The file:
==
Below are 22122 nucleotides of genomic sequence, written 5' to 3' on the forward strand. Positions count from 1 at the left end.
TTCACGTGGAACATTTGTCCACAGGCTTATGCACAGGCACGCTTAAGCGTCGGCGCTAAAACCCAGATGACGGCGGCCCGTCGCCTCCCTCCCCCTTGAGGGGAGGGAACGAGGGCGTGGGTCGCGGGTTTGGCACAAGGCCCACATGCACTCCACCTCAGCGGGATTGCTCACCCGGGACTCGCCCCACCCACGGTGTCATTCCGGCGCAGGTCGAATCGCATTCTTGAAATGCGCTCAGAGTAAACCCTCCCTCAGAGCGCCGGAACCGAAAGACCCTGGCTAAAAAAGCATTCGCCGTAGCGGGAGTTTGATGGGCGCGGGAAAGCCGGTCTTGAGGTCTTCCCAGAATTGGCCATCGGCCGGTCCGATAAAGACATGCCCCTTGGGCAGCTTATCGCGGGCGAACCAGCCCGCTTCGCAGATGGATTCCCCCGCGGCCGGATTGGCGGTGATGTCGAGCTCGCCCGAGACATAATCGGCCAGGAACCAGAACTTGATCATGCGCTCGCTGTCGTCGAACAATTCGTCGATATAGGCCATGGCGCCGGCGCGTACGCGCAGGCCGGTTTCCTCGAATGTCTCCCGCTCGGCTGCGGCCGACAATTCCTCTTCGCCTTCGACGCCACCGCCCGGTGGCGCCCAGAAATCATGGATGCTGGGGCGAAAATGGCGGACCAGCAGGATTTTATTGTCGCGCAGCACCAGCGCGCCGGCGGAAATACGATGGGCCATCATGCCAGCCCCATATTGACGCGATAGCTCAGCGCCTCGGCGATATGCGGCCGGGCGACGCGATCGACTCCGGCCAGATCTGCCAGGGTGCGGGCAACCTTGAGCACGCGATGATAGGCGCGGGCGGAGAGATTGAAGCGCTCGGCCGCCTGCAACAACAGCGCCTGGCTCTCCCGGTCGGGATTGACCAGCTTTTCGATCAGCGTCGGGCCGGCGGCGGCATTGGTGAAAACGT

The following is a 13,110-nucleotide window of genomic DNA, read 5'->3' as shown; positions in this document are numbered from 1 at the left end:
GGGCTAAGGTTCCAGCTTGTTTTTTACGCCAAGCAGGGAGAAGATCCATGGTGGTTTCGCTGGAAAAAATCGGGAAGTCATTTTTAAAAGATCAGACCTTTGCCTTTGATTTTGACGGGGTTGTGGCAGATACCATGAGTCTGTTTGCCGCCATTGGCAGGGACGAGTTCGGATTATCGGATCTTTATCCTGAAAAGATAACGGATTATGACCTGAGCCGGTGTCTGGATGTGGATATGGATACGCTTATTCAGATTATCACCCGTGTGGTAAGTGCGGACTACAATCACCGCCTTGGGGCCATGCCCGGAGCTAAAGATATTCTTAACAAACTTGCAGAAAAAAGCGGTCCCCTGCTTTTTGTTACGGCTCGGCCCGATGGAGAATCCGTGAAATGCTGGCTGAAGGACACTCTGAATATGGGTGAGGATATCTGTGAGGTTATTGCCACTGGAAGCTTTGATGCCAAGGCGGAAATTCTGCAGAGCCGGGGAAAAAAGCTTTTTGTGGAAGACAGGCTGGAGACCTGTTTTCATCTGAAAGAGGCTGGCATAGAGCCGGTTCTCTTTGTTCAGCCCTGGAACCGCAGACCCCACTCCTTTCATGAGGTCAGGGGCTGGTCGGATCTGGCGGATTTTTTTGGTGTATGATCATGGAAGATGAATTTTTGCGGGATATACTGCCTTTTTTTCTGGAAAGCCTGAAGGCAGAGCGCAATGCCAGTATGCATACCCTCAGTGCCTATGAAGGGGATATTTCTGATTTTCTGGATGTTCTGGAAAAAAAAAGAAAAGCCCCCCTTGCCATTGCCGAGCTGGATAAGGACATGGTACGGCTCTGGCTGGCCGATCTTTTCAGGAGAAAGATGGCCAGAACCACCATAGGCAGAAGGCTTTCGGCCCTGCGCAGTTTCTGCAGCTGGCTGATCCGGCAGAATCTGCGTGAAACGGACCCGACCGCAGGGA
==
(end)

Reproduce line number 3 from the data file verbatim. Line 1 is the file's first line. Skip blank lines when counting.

The following is a 13,110-nucleotide window of genomic DNA, read 5'->3' as shown; positions in this document are numbered from 1 at the left end: